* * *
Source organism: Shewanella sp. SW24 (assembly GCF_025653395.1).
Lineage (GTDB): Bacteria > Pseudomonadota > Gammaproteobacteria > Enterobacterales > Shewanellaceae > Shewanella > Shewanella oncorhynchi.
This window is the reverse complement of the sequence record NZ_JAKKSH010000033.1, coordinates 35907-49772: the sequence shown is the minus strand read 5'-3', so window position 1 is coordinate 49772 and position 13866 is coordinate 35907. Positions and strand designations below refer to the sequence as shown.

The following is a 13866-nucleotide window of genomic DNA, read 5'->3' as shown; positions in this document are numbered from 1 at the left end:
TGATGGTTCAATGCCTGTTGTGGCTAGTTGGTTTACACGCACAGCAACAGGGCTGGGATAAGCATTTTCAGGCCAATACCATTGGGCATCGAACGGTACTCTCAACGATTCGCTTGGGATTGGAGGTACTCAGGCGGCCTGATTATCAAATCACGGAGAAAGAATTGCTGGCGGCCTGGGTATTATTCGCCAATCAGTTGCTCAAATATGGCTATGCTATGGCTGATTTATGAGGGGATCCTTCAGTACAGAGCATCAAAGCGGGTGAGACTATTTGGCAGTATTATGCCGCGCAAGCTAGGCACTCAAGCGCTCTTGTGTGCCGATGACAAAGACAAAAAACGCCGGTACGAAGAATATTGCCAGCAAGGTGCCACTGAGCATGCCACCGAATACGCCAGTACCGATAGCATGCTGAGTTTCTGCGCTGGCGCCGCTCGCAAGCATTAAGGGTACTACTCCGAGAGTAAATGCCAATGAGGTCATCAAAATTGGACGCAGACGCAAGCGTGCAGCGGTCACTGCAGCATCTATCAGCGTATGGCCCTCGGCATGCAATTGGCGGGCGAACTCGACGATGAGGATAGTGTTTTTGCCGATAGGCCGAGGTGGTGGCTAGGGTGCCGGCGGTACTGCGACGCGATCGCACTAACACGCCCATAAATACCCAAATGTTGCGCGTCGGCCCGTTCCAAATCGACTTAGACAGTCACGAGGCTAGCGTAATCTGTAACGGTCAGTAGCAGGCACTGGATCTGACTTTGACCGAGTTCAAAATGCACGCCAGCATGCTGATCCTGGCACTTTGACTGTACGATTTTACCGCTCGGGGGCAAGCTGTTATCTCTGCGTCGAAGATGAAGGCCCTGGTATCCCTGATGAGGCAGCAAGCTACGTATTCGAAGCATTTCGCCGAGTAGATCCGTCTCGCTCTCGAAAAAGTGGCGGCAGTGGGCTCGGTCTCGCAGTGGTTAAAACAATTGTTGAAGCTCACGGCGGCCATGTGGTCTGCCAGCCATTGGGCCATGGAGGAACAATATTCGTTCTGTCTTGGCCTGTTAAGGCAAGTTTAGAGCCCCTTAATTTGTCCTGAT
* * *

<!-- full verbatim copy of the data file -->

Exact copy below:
Source organism: Shewanella sp. SW24 (assembly GCF_025653395.1).
Lineage (GTDB): Bacteria > Pseudomonadota > Gammaproteobacteria > Enterobacterales > Shewanellaceae > Shewanella > Shewanella oncorhynchi.
This window is the reverse complement of the sequence record NZ_JAKKSH010000033.1, coordinates 35907-49772: the sequence shown is the minus strand read 5'-3', so window position 1 is coordinate 49772 and position 13866 is coordinate 35907. Positions and strand designations below refer to the sequence as shown.

The following is a 13866-nucleotide window of genomic DNA, read 5'->3' as shown; positions in this document are numbered from 1 at the left end:
TGATGGTTCAATGCCTGTTGTGGCTAGTTGGTTTACACGCACAGCAACAGGGCTGGGATAAGCATTTTCAGGCCAATACCATTGGGCATCGAACGGTACTCTCAACGATTCGCTTGGGATTGGAGGTACTCAGGCGGCCTGATTATCAAATCACGGAGAAAGAATTGCTGGCGGCCTGGGTATTATTCGCCAATCAGTTGCTCAAATATGGCTATGCTATGGCTGATTTATGAGGGGATCCTTCAGTACAGAGCATCAAAGCGGGTGAGACTATTTGGCAGTATTATGCCGCGCAAGCTAGGCACTCAAGCGCTCTTGTGTGCCGATGACAAAGACAAAAAACGCCGGTACGAAGAATATTGCCAGCAAGGTGCCACTGAGCATGCCACCGAATACGCCAGTACCGATAGCATGCTGAGTTTCTGCGCTGGCGCCGCTCGCAAGCATTAAGGGTACTACTCCGAGAGTAAATGCCAATGAGGTCATCAAAATTGGACGCAGACGCAAGCGTGCAGCGGTCACTGCAGCATCTATCAGCGTATGGCCCTCGGCATGCAATTGGCGGGCGAACTCGACGATGAGGATAGTGTTTTTGCCGATAGGCCGAGGTGGTGGCTAGGGTGCCGGCGGTACTGCGACGCGATCGCACTAACACGCCCATAAATACCCAAATGTTGCGCGTCGGCCCGTTCCAAATCGACTTAGACAGTCACGAGGCTAGCGTAATCTGTAACGGTCAGTAGCAGGCACTGGATCTGACTTTGACCGAGTTCAAAATGCACGCCAGCATGCTGATCCTGGCACTTTGACTGTACGATTTTACCGCTCGGGGGCAAGCTGTTATCTCTGCGTCGAAGATGAAGGCCCTGGTATCCCTGATGAGGCAGCAAGCTACGTATTCGAAGCATTTCGCCGAGTAGATCCGTCTCGCTCTCGAAAAAGTGGCGGCAGTGGGCTCGGTCTCGCAGTGGTTAAAACAATTGTTGAAGCTCACGGCGGCCATGTGGTCTGCCAGCCATTGGGCCATGGAGGAACAATATTCGTTCTGTCTTGGCCTGTTAAGGCAAGTTTAGAGCCCCTTAATTTGTCCTGAT